The Indian rupee fell to a record low against the US dollar on Monday,forcing the Reserve Bank of India (RBI) to come to its defense,while bond yields surged, highlighting the vulnerability of a country dependent on capital inflows to fund its big current account deficit.
The local currency commenced the day’s trade at an all-time low level of 61.19 against the dollar at the Interbank Foreign Exchange market and hovered in a range of 61.19 and 60.80.
Forex dealers said there was some dollar selling by public sector banks at the behest of RBI.
The rupee’s slide to an all-time low of 61.21 is sparking speculation about potential measures from the Reserve Bank of India,including providing a special window for oil companies to buy dollars.
The central bank will meet officials from oil companies,the biggest buyers of dollars in domestic markets,later on Monday to discuss their foreign exchange needs,two sources with direct knowledge of the matter told Reuters.
Meanwhile,Finance Minister Palaniappan Chidambaram is due to travel to the United States from Monday in a previously scheduled trip to drum up foreign direct investment,particularly in the infrastructure sector.
The rupee,emerging Asia’s worst performer this year,is likely to remain weak after stronger-than-expected U.S. jobs data on Friday cemented bets the Federal Reserve will wind down its quantitative easing (QE),sparking outflows from emerging markets.
At the same time,a spike in oil prices – with Brent crude futures hitting a more than three-month high on Monday – is aggravating concerns about India’s current account deficit.
“The QE tapering has had a larger impact on CAD currencies. India too has been bearing the brunt of the risk of continuing outflows by portfolio investors,” said Shubhada Rao,chief economist at Yes Bank in Mumbai.
The QE tapering will have a larger impact on currencies of countries with sizable current account deficits,said Shubhada Rao,chief economist at Yes Bank in Mumbai.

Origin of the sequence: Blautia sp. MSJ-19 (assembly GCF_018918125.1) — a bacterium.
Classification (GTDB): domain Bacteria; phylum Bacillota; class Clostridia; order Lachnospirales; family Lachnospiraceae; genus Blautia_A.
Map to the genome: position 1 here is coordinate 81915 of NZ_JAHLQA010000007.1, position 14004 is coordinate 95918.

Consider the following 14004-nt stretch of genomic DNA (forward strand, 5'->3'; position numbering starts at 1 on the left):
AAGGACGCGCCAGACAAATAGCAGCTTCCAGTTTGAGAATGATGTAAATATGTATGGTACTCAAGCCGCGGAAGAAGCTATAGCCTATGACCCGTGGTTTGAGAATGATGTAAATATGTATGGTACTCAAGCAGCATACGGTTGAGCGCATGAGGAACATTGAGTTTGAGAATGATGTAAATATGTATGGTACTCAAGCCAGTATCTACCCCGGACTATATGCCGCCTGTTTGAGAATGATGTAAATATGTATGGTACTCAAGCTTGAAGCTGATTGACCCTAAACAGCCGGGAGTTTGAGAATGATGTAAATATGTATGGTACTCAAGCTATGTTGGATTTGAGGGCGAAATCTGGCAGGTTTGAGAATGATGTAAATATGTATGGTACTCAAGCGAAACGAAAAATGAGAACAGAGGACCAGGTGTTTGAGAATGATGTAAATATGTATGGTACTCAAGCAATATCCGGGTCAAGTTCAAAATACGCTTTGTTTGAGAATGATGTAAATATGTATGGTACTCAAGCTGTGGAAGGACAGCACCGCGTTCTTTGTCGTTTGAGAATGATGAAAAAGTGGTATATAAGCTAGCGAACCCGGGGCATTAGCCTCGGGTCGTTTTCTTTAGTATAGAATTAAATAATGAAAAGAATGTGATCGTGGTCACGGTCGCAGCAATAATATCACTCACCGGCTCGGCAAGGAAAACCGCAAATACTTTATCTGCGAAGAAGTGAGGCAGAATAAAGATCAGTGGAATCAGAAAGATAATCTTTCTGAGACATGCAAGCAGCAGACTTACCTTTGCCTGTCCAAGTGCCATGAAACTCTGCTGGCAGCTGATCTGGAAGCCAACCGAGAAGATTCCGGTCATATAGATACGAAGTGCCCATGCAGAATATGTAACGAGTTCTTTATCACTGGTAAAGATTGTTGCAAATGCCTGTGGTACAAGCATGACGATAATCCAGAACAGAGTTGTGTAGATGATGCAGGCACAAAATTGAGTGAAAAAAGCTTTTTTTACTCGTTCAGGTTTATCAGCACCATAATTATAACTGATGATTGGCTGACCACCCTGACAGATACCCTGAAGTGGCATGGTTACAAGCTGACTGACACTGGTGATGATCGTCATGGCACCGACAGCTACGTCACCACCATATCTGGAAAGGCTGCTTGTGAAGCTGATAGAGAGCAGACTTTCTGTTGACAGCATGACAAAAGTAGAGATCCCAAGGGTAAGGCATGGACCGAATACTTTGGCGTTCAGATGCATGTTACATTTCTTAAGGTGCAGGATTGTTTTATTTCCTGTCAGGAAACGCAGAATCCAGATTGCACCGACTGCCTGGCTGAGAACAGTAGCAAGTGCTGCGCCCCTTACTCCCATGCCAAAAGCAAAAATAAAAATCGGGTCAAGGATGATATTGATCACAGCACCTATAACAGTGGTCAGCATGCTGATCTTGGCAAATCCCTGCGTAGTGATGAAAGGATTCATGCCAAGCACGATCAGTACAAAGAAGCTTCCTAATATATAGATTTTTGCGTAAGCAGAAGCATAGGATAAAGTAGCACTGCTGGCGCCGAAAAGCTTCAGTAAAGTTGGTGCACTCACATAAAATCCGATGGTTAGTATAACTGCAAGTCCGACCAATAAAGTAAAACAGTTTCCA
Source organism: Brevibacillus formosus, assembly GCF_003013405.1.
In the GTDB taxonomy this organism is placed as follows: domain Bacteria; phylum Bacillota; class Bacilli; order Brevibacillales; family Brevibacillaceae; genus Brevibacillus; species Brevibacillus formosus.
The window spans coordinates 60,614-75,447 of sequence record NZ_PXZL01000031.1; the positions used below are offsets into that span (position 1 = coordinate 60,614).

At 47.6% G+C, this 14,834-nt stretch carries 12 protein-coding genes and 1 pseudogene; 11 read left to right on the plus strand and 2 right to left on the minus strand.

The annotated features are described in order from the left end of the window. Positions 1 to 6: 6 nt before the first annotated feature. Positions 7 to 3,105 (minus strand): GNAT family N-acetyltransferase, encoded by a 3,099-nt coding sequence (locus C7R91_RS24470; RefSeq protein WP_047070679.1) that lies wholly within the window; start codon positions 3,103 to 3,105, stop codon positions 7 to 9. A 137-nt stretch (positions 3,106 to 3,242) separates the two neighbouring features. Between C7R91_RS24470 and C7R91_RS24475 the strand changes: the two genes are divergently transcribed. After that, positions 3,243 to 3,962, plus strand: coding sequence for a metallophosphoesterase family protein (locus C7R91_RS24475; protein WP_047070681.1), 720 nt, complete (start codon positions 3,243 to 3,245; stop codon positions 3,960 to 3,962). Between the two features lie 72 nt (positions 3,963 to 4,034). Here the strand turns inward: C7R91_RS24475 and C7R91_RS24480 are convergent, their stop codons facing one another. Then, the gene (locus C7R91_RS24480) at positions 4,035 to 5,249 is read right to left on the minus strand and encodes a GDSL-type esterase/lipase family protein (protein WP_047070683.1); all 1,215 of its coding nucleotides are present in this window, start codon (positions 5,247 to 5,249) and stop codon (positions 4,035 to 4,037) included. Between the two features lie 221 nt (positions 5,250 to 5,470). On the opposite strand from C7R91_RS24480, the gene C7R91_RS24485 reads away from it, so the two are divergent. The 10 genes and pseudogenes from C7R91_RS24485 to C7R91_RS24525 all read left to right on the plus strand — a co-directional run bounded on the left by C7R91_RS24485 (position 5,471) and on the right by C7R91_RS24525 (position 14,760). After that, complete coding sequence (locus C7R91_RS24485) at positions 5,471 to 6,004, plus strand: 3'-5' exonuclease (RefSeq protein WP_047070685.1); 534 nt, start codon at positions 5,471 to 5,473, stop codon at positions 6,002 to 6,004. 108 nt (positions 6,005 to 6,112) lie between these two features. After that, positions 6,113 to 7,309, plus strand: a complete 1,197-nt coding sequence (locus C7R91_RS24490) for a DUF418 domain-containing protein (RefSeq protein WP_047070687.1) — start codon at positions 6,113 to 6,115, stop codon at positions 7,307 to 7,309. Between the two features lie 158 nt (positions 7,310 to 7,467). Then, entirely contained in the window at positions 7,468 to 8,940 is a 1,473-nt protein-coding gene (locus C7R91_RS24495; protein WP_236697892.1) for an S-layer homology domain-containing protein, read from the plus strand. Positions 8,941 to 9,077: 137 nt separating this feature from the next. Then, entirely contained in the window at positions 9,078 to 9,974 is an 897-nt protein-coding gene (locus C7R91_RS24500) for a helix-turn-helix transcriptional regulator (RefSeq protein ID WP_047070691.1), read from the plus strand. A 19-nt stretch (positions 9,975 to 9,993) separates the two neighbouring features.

“India too has been bearing the brunt of the risk of continuing outflows by portfolio investors,” she said. “Weakening rupee,along with rising oil,is not good news for India. As such,rupee will come under continued pressure. We expect policymakers to take more administrative steps to bring some stability to the currency market.”
The rupee was trading at 61.06/07 at 0643 GMT,breaching the previous record low of 60.76 on June 26. Earlier on Monday,it hit an all-time low of 61.21. It had closed at 60.225/235 on Friday.
Three traders said the central bank likely started selling dollars when the rupee was trading at around 61.15 levels,while two other dealers said the RBI was spotted a little earlier at around 61.21 levels.
The Indian rupee has weakened 10 percent this year,the worst fall in emerging Asia,because of a current account deficit that hit a record 4.8 percent of gross domestic product in the fiscal year that ended in March.
Bonds fell to a two-month low as foreign investors have sold more than $7 billion in debt since May 22.
The 10-year yield rose as much as 13 basis points to 7.63 percent from its previous close.
The surge in yields led the Fixed Income Money Market and Derivatives Association of India to remove trading bands for the day,a measure it also adopted when the rupee was last plumbing record lows late last month.
The 5-year overnight indexed year surged 15 bps to 7.69 percent,while the 1-year rate was up 7 bps at 7.57 percent,further widening the gap between the two after both rates disinverted on Friday for the first time in two years.
Traders said among potential measures,the RBI could also curb speculative positions by imposing limits on intraday or overnight net open position limits.
Meanwhile,the government could review limits for foreign investment in sectors such as defence,or issue a sovereign bond to non-resident Indians,dealers said.